Contact Your Federal Legislators

Make Your Voice Heard: Helpful Hints for Contacting Legislators

Meeting Face-to Face

The best way to begin a long-term relationship with a Member of Congress or a member’s staff is a face-to-face personal exchange. It enables your Member of Congress to connect your face to your subsequent letters and phone calls, giving them greater personal significance.

While it is not always easy to arrange a one-on-one meeting with your representative or senators, you can improve your chances by: (1) Getting someone who already knows the member to get you an appointment; (2) Arranging a group meeting with a number of the member’s constituents; (3) Meeting with the Member at one of his or her district offices near your home; or (4) Scheduling your Washington visit far in advance to make a meeting with the member more likely.

Another way to meet a member is to arrange for him or her to address a group of pharmacists for a question-and-answer session. The member’s appointments secretary in Washington, or a scheduling assistant in the district office, can help work out an appropriate time and place. You can also invite the member to your pharmacy (make sure this is ok with your employer) to see your practice first hand.

If you can’t arrange a meeting with the member as soon as you need to, remember that the member’s staff does most of the research on legislation. Ask to meet with the legislative assistant for health issues.

When you meet:

  • Introduce yourself and state why you are there;
  • Mention mutual friends/contacts;
  • Emphasize key points that personally concern you;
  • Keep the discussion brief;
  • Expect questions and be responsive, not argumentative;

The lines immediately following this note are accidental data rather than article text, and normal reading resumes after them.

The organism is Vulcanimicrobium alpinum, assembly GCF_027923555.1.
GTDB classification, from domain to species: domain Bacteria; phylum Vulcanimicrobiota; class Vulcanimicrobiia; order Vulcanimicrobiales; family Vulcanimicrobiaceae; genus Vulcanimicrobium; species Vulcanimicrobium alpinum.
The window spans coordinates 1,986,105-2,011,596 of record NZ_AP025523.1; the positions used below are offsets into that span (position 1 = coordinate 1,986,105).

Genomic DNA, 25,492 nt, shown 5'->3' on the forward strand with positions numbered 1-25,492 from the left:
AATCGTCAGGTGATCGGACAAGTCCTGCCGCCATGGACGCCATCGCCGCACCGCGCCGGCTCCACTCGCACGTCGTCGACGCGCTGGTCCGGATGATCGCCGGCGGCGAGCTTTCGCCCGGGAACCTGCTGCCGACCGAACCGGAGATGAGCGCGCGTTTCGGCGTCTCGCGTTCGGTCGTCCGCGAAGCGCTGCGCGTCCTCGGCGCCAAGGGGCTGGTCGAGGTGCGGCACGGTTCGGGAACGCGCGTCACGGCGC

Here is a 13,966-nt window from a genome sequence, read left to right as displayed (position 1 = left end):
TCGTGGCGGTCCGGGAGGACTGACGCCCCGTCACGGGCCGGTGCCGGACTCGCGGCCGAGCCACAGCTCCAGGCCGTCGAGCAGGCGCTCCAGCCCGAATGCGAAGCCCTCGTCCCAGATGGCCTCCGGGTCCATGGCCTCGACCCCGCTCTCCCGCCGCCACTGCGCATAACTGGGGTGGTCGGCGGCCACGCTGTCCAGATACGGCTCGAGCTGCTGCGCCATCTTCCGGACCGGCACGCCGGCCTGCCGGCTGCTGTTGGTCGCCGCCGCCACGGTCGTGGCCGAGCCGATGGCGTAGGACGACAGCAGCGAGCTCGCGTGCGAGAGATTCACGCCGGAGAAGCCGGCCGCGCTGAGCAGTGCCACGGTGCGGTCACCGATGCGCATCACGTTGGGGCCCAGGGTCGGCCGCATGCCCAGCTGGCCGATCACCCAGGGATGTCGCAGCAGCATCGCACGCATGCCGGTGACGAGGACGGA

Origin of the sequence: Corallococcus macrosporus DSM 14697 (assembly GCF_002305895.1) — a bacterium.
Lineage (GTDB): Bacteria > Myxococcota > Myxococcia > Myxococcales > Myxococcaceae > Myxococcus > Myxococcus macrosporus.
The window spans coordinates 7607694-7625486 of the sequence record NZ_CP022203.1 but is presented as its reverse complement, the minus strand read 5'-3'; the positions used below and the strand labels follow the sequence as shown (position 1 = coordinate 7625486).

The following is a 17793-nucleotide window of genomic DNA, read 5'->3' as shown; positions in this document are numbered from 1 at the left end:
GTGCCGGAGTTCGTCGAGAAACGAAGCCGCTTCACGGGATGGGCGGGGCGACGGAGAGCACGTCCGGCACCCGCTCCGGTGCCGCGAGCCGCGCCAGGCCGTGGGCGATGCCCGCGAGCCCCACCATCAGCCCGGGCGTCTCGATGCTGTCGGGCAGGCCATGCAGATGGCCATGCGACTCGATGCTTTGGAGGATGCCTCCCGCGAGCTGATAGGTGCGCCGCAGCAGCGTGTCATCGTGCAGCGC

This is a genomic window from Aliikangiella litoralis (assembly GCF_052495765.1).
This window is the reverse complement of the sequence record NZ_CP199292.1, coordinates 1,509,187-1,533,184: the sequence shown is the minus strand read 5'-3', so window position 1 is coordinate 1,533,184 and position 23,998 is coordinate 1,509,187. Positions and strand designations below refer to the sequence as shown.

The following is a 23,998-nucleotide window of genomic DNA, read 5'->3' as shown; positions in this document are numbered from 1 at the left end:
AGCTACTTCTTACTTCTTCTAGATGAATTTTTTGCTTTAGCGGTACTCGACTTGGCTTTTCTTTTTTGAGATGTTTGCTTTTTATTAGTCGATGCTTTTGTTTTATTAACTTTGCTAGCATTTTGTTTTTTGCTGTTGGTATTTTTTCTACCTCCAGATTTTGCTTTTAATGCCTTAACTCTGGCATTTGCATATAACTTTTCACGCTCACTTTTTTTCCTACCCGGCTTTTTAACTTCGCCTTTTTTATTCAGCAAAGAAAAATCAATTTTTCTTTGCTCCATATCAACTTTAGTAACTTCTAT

• Take a brief synopsis of your key points and supportive material to leave as a reminder;
  • Be enthusiastic and show you care about the issue;
  • If possible, get a commitment of support; and
  • Follow up with a thank you letter, even if you were not successful.

Most important, have a specific objective in mind when you meet with your elected representative, and make sure the objective and your views are addressed during the meeting. Too often, constituents and representative spend their time in “social” conversation, and don’t engage in the proper mix of social and business talk necessary when important issues are being considered by Congress.
 


Do’s and Don’ts When Communicating with Legislators

Do:

  • Clearly identify the subject in which you are personally interested, including House and Senate bill numbers, if you know them.
  • Explain any business connections you may have relative to the issue, and the impact you perceive the issue will have on them.
  • Write legibly and briefly.
  • Use personal experiences to support your position.
  • Use your own words on business or personal stationary.
  • Restrict yourself to a single issue.
  • Communicate while legislation is under consideration in committee, conference, or on the floor.
  • Write more than once on the same issue if the legislation changes favorably, or unfavorably, and note why these changes will help or hurt you.
  • Write to the committee and subcommittee chairmen responsible for the legislation if you have specific information that will help them make a more informed judgment on the issue (send a copy to your representative or senators).

Don't:

  • Be rude or threaten.
  • Pretend to have greater political influence than you really have.
  • Promise something you can't deliver.
  • Be self-righteous or all-knowing.
  • Be vague about the issue (research your member’s position and present facts to support or refute it).
  • Forget to thank the member for past favors.
  • Bring up past campaign contributions or present a check during your meeting. (This should be done at events specifically for fundraising.)
     

What Your Legislator Needs from You
  • Timely and correct information on pending or proposed legislation, together with your best estimate of the legislation’s local and/or national impact.
  • “Thank you” letters;
  • Exposure to constituents, such as:
    • photo opportunities when they’re home visiting
    • speaking engagements before constituents on health issues
    • receptions at which to meet community pharmacists and pharmacists’ supporters from the community
    • favorable publicity in the local media on stands they have taken